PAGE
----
2. A superbill is created. A billing specialist documents summaries of a patient’s visit with applicable diagnosis and treatment codes on a superbill — a detailed invoice outlining the services the patient received. Some physicians will check or circle the diagnosis and treatment codes directly on the superbill.
  3. The invoice is checked for errors. Medical billing specialists typically use medical billing software to check the superbill and insurance information for flaws, such as code mistakes or formatting errors.
  4. An electronic claim is created. Billing personnel generate an electronic claim and submit it to a third-party medical claims clearinghouse or directly to an insurance provider.
  5. Denials are investigated. If there are problems with the bill, the medical billing specialist follows up to find out what went wrong. If they find an obvious error, they may correct and resubmit the bill. If a claim is denied, billing personnel may need to submit an appeal with supporting evidence to the payer.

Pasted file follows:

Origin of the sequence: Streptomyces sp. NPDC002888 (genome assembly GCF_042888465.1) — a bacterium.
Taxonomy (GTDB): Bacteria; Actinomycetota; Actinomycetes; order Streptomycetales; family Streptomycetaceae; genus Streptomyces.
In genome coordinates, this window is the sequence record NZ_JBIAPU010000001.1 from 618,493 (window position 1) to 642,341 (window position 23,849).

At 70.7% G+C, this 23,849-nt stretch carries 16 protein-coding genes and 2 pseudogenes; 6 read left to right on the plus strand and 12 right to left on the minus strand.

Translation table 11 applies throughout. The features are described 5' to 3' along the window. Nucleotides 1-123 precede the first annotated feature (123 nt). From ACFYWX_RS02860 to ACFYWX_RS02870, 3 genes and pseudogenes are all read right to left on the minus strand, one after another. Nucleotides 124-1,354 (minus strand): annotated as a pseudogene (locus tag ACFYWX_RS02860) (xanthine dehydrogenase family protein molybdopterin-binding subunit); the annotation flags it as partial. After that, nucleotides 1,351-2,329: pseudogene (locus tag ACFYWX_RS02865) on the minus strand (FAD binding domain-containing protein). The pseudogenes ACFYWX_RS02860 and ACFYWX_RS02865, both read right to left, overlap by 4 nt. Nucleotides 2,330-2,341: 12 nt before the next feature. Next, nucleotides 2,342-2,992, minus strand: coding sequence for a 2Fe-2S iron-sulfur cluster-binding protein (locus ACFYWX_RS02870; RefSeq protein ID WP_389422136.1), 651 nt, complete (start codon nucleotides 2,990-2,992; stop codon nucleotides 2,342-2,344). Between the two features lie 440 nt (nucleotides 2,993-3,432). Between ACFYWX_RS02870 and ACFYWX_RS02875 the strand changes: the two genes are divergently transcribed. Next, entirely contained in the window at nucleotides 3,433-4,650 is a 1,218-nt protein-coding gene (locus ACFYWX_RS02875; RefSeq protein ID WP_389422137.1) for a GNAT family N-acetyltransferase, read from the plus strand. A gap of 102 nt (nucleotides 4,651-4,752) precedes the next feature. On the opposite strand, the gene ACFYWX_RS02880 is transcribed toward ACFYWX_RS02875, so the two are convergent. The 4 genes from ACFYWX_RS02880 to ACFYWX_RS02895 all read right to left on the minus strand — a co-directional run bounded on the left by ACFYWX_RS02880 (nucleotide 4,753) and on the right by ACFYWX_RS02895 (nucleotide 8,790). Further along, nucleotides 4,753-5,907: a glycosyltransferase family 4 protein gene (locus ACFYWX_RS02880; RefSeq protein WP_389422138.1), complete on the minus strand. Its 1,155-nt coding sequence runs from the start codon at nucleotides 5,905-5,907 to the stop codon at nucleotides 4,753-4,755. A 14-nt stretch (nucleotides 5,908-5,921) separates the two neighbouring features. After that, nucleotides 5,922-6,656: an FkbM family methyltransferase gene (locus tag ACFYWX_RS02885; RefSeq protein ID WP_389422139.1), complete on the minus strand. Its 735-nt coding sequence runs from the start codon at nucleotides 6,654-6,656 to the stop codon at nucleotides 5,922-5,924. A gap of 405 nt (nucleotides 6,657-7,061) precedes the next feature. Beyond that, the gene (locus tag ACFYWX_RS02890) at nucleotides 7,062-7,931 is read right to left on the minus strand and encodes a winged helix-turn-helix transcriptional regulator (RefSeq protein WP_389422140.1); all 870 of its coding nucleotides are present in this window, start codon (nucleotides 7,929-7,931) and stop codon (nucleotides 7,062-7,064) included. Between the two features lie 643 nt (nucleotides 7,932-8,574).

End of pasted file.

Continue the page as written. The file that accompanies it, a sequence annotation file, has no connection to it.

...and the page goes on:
6. The payer sends remittance. The payer sends remittance to the medical provider; a remittance advice statement from the insurer usually accompanies the remittance and serves as a receipt. In cases of patient responsibility, such as copays and coinsurance, the supplier sends the patient a statement.
  7. Unpaid claims are investigated. Unpaid delinquent accounts are turned over to a collections agency, or other debt collection measures may begin. 
TipBottom line
Use medical records management software that follows best practices to streamline the medical claims process. Check out our reviews of the best medical software solutions that offer HIPAA compliance tools and robust security, including encryption.

What is a medical claims clearinghouse?